Monrovia, Calif.-based AeroVironment (NASDAQ:AVAV) dominates the production of small, unmanned aerial vehicles in America today, and it pioneered the development of fast-charging systems for battery-powered electric cars. When it comes to rulebreaking, novel-thinking tech upstarts, there are few companies that can hold a candle to AeroVironment. Some are calling the stock expensive, but here are three reasons it could beat expectations.

Hummingbird
AeroVironment's Nano Hummingbird is a wonder of non-nature. Source: AeroVironment.


Electric cars are the future

Electric carmakers such as Elon Musk's Tesla are reporting strong consumer demand for their product. Sales of plug-in hybrid and all-electric vehicles tripled between 2011 and 2012, then came close to doubling in 2013. AeroVironment, as one of the leaders in fast vehicle charging technology with its Posicharge product, is in a great position to capitalize on that demand.

Currently, AeroVironment's Efficient Energy Systems business accounts for less than 20% of the company's annual revenues -- and in fact, EES revenues were down in each of the last two years. If the trend continues, that will certainly be bad news for AeroVironment. But if the trend should reverse, that will certainly make it easier for AeroVironment to deliver a positive earnings "surprise."

Drones are still flying

Since beginning production of small, unmanned aerial vehicles for the U.S. military, AeroVironment has produced more than 22,000 drones for America and its allies. The removal of U.S. ground troops from Iraq, however, and the imminent wind-down of U.S. involvement in Afghanistan, has many analysts counting on a reduction in demand for AeroVironment's drones.

And yet, in July, AeroVironment astounded investors with the announcement that its Unmanned Aircraft Systems revenues were up 42% year over year. Clearly, someone is still buying drones from this company. The return of U.S. troops and aircraft to Iraq, albeit in limited numbers today, holds the potential to keep AeroVironment's sales and earnings flying high.

Buyout, anyone?

I know, I know. I'm as suspicious as you are of anyone touting the possibility of a company getting "bought out" by a competitor as a reason for wanting to own its stock. But in AeroVironment's case, a buyout really might be a possibility.

Earlier this year, you see, Lockheed Martin (NYSE:LMT) announced the signing of a memorandum of understanding with AeroVironment, by virtue of which the two companies will collaborate on the development of AeroVironment's Global Observer large UAV -- and potentially on other UAV projects. The key here is that despite being the nation's biggest pure-play defense contractor, Lockheed Martin has historically been a bit of a non-entity in drone development.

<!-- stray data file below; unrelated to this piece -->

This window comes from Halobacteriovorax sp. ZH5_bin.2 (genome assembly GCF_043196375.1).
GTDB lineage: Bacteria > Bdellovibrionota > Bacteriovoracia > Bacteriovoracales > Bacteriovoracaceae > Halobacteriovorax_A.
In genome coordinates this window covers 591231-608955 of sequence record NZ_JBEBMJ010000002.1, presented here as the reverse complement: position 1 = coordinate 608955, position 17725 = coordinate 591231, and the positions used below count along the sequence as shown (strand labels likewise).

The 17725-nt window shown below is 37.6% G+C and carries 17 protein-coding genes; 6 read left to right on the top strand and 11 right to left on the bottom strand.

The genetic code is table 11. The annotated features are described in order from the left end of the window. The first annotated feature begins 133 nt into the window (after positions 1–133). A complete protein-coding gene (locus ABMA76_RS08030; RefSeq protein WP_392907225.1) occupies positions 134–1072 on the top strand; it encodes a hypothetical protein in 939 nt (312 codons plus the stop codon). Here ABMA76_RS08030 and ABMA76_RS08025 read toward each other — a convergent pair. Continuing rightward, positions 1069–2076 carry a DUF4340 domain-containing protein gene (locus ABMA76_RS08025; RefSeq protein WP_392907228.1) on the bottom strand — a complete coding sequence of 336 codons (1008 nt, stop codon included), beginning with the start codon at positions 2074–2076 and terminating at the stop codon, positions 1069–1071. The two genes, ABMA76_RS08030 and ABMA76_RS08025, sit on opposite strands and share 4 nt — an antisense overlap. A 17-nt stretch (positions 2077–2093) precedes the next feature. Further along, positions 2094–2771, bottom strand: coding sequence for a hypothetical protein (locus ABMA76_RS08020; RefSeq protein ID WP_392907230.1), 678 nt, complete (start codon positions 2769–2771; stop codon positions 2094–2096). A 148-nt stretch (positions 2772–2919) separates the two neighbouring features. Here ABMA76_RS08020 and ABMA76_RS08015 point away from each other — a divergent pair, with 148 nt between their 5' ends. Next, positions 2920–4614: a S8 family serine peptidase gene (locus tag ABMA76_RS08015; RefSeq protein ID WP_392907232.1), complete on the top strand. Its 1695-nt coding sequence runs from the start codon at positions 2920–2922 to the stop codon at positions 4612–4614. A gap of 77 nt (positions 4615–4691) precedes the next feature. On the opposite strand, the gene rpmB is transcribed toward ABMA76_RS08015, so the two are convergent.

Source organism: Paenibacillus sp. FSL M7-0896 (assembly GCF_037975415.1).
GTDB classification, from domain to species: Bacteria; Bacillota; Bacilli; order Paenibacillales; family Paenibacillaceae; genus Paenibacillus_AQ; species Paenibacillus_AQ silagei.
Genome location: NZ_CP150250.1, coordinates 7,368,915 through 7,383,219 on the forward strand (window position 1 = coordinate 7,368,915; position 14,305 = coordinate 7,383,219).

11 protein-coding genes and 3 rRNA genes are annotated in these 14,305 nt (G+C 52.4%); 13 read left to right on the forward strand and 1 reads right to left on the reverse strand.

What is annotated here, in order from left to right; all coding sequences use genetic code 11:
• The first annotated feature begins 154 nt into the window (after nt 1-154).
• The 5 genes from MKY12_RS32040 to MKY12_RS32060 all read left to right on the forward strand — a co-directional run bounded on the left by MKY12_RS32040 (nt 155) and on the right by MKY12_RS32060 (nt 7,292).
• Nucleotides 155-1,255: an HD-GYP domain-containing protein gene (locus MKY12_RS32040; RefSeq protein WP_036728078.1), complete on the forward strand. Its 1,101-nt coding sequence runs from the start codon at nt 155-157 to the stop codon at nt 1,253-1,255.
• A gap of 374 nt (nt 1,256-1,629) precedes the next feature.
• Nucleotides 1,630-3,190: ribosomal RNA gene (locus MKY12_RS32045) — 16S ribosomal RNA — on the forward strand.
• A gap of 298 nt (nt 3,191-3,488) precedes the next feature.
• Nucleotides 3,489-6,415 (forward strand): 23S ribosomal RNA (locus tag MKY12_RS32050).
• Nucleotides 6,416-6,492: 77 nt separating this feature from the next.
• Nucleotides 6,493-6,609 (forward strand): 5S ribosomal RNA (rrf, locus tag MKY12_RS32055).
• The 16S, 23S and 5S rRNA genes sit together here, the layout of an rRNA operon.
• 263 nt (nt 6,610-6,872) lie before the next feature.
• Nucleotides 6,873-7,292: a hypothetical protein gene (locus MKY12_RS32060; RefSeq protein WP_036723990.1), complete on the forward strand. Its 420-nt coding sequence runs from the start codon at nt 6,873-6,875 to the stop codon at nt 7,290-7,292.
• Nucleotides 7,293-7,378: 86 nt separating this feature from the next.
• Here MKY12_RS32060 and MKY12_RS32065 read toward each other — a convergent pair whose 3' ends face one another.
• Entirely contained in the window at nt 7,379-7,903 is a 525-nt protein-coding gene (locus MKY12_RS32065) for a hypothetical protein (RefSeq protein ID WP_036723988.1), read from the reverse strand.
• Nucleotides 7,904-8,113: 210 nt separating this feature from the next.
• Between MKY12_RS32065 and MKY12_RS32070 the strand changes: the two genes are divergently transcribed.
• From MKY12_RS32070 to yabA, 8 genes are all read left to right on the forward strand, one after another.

Buddying up with AeroVironment is one way Lockheed Martin might be looking to rectify its drone deficiencies. Buying the company outright could be another -- and with AeroVironment selling for only about $500 million (net, after factoring its cash into the equation), it wouldn't be an expensive acquisition for Lockheed Martin.

Caveat investor

AeroVironment stock soared 18% in just the first six months of 2014. The downside of this strong stock performance is that, priced at 53 times earnings and 33 times free cash flow today, shares of AeroVironment don't look cheap. This is especially true when you consider that analysts polled by S&P Capital IQ think management will be hard-pressed to grow earnings at AeroVironment by more than 14% annually over the next five years.

Personally, as a value investor, I prefer to invest in stocks that sell for a total return ratio of 1.0 or less. But if you divide AeroVironment's P/E ratio, or even its price-to-free cash flow ratio, by analysts' projected growth rate, you wind up with a total return ratio of 3.8 (using earnings in the numerator), or 2.4 (using free cash flow). Not to put too fine a point on it, but these are very expensive-looking valuations.

But here's the thing: All of this is predicated on analysts being right about AeroVironment's growth rate staying in the mid-teens over the next five years. And as we've seen in recent month, analysts aren't always reliable in their predictions about AeroVironment. In fact, over the past two quarters, analyst estimates of AeroVironment's earnings have been off by an average of more than 100%.

Mind you, I'm not saying Lockheed Martin will in fact buy AeroVironment. I'm not saying AeroVironment stock is cheap, either, or that you should rush right out and buy it. But even if you think, as I do, that the stock might be a little expensive, it's good to be aware of the counter arguments.

Global Observer
AeroVironment's Global Observer at dawn. Photo: AeroVironment.

Rich Smith has no position in any stocks mentioned. The Motley Fool recommends AeroVironment and Tesla Motors. The Motley Fool owns shares of AeroVironment, Lockheed Martin, and Tesla Motors. Try any of our Foolish newsletter services free for 30 days. We Fools may not all hold the same opinions, but we all believe that considering a diverse range of insights makes us better investors. The Motley Fool has a disclosure policy.